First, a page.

Cruising a Classy 36-Foot Racer
Cruising a Classy 36-Foot Racer
Exiting the Niagara River was a wake-up call for all five of us. As we cleared the point, riding two knots of current under main only, Seaweed
leaned over in the 16-knot easterly and began charging into the short
steep waves. I quickly realized that Sophie, my 11-year-old, probably
shouldn't be sitting in the bow pulpit for this part of the trip, and
soon had her and the others settled in the cockpit. Driving the
powerful Beneteau First 36.7 with its big wheel wasn't hard, nor was
easing the traveler, but sailing through the bumps was like riding a
powerful horse; you had to hold the reins with authority and keep
We didn't have far to go. We were heading northwest, towards Toronto's
CN Tower, standing tall, 25 miles across the west end of Lake Ontario;
but the lake was chilly and rough for this, the first leg of our
four-day family cruise from Youngstown to Rochester, N.Y., via the
Why were we heading for Canada on this frisky racer/cruiser anyway?
Because this 2002 Boat of the Year model has sold 180 times in North
America, and many are racing in one-design fleets. Why not
investigate the cruising side of the boat's personality? I borrowed Seaweed
from boat dealer Don Finkle and signed on my family crew. The only
requirement was that we deliver the boat 80 miles east, in time for the
next weekend's race.
Finkle doesn't have time to cruise Seaweed-he
intends to someday. Instead, he races every weekend and Wednesday night
all summer and is the pied piper of the class on the Lakes; the fleet
is now up to 25 boats on Lake Ontario and Lake Erie. His counterpart on
the Chesapeake, Garth Hichens, has developed a 22-boat fleet. Hichens
admits he has commercial reasons to race a 36.7, but believes the boat
provides both good value for the money and the dual-purpose
capabilities to be viable in the long term. "The class has legs," he
says, and "caters to racers, families, and people who need their boats
to be fiscally justifiable." Just as important to Hichens: "The boat is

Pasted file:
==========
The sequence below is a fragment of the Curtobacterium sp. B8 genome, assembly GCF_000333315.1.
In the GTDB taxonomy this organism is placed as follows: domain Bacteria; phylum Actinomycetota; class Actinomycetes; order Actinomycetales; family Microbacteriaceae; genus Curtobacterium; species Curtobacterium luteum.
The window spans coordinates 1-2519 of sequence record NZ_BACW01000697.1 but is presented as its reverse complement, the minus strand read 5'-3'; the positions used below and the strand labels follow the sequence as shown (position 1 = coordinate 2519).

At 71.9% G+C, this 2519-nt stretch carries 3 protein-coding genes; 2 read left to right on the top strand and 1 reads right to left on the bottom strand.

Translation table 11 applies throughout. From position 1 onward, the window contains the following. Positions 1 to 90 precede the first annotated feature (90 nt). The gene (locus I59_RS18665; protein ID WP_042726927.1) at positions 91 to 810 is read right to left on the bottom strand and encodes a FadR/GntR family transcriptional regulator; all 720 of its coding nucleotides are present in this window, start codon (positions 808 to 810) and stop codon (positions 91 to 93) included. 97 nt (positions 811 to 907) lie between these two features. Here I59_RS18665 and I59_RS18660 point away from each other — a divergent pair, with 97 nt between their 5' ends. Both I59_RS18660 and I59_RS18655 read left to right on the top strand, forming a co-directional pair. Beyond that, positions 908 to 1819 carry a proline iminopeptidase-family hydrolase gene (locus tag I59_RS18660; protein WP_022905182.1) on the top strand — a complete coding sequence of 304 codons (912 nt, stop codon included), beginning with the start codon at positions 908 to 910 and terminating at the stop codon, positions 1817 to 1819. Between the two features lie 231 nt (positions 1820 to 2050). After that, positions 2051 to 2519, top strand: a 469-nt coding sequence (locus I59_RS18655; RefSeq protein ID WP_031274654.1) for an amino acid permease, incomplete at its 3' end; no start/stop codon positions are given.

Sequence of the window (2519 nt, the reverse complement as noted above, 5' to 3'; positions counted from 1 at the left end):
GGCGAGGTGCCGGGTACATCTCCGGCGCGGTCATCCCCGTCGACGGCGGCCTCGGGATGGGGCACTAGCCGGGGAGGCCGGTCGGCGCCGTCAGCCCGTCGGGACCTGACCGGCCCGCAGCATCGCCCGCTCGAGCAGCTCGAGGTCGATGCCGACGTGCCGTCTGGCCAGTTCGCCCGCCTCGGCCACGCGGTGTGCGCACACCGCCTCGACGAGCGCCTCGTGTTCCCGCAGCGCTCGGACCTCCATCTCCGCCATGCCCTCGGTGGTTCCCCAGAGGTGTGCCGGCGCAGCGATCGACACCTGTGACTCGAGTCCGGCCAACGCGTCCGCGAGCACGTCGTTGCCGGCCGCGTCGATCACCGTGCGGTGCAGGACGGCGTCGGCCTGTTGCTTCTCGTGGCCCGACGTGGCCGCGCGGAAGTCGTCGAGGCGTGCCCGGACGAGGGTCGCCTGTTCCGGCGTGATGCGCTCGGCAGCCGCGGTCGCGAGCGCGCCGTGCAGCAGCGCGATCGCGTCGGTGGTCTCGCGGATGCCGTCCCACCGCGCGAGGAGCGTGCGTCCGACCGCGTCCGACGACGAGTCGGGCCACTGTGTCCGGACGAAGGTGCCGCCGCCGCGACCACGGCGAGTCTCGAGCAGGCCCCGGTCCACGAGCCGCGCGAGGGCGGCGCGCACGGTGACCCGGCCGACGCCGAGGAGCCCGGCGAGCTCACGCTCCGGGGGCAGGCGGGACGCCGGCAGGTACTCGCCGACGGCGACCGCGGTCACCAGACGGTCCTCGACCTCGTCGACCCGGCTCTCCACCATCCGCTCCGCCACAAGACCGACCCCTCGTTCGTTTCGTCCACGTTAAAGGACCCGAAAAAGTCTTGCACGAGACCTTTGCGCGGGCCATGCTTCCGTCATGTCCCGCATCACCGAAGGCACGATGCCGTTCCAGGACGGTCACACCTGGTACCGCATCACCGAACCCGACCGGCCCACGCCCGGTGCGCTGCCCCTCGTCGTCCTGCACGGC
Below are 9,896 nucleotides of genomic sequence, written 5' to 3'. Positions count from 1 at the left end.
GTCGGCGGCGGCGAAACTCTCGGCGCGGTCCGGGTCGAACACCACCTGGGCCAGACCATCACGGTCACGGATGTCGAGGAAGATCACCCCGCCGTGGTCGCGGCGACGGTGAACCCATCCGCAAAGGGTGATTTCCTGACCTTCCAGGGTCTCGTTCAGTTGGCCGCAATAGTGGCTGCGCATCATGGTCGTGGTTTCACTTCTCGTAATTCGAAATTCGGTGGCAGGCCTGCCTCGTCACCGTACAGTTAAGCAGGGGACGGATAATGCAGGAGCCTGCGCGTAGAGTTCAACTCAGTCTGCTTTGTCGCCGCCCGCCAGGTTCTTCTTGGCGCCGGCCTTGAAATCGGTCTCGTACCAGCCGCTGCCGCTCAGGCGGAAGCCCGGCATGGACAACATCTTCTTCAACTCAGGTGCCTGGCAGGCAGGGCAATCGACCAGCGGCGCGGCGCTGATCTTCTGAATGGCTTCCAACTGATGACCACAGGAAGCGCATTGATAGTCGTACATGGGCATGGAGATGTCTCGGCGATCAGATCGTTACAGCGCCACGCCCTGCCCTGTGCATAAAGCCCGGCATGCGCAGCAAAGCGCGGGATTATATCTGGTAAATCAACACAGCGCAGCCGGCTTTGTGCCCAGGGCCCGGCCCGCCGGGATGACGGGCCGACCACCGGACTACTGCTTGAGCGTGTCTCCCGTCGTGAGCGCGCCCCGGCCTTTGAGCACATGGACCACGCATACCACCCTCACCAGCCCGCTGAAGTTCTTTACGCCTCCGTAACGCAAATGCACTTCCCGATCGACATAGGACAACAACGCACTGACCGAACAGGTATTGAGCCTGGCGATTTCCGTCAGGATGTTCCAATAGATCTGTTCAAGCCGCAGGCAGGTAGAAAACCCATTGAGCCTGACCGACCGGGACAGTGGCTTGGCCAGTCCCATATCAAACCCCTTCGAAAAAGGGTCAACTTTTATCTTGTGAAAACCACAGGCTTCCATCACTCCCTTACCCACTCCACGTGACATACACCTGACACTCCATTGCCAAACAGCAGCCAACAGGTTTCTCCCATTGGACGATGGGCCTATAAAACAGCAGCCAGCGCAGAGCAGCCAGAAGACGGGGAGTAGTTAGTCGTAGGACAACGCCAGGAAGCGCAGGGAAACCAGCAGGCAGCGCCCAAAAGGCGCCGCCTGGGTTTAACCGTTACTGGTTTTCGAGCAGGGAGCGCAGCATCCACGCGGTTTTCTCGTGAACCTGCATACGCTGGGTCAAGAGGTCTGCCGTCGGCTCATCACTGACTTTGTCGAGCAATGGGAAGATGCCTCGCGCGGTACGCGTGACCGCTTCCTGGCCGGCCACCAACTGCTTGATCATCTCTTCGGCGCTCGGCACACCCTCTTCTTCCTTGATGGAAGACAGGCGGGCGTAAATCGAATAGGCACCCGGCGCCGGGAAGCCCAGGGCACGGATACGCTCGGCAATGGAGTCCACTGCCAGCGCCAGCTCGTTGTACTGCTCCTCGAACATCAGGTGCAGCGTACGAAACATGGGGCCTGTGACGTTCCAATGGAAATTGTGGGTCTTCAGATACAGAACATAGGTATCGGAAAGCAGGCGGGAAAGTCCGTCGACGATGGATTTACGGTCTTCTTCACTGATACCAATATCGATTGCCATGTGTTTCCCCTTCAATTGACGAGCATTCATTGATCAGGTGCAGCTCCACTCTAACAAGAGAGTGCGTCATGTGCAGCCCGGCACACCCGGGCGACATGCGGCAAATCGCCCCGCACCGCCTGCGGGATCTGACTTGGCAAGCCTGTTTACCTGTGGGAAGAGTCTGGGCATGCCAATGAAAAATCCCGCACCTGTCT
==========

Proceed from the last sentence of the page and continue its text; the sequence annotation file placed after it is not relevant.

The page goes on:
fast and fun to sail."
I'd already met some 36.7 racers at the Toronto NOOD a month earlier. Dave Shriner's Legend crew sent him swimming after winning that series and were primed for the Nationals in Chicago (Legend finished second to the three-time champ, Wes Siegner's Abino).
Shriner, who owns the boat with Dan, his father, described the learning
curve as "frustrating at first. I thought the boat should be sailed
with the sheets on hard, not a lot of twist, and pointing high." They
soon began to learn that making target upwind boatspeeds (up to 7.3
knots) meant putting the bow down and twisting the sails. Shriner told
me he hadn't cruised the boat, but had done lots of deliveries. He said
it "sails a little tender," but added that he had yet to reef it.
Flattening the main and putting the lead aft on the No. 3 kept it
depowered in a blow.
Back on Seaweed, the waves smoothed out as we reached deep water.
I unrolled a third of Finkle's 135-percent cruising genoa to balance
the helm and pulled out my handheld GPS. As Shriner had said, if you
put the bow down, it's fun to go fast. We were occasionally touching 9
knots over the bottom. As the breeze swung aft and progressively faded,
I unrolled the whole headsail, and we broad reached into the Toronto
Islands a few hours later. For my family, the highlight of the day was
probably watching the Yankees and Blue Jays, but for me, tucking Seaweed
safely away at the Royal Canadian YC's friendly Centre Island